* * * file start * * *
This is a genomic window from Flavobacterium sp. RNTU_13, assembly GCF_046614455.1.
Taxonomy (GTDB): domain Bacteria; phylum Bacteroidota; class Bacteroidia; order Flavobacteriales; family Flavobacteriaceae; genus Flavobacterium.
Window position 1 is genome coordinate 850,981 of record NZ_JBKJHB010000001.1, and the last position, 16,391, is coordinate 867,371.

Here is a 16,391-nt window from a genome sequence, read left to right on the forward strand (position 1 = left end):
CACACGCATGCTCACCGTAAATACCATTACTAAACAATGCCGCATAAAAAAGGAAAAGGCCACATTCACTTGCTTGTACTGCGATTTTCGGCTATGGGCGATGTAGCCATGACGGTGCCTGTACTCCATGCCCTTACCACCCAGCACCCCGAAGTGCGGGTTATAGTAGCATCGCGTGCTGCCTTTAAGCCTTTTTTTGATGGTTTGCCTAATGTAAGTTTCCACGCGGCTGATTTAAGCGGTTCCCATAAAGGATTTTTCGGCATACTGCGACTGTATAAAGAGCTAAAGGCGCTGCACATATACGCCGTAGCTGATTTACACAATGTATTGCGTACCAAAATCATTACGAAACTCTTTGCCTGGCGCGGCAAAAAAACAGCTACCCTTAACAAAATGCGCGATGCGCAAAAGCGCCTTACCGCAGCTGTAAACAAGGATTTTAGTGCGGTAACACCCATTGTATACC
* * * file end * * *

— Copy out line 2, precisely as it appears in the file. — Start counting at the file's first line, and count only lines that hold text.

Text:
Taxonomy (GTDB): domain Bacteria; phylum Bacteroidota; class Bacteroidia; order Flavobacteriales; family Flavobacteriaceae; genus Flavobacterium.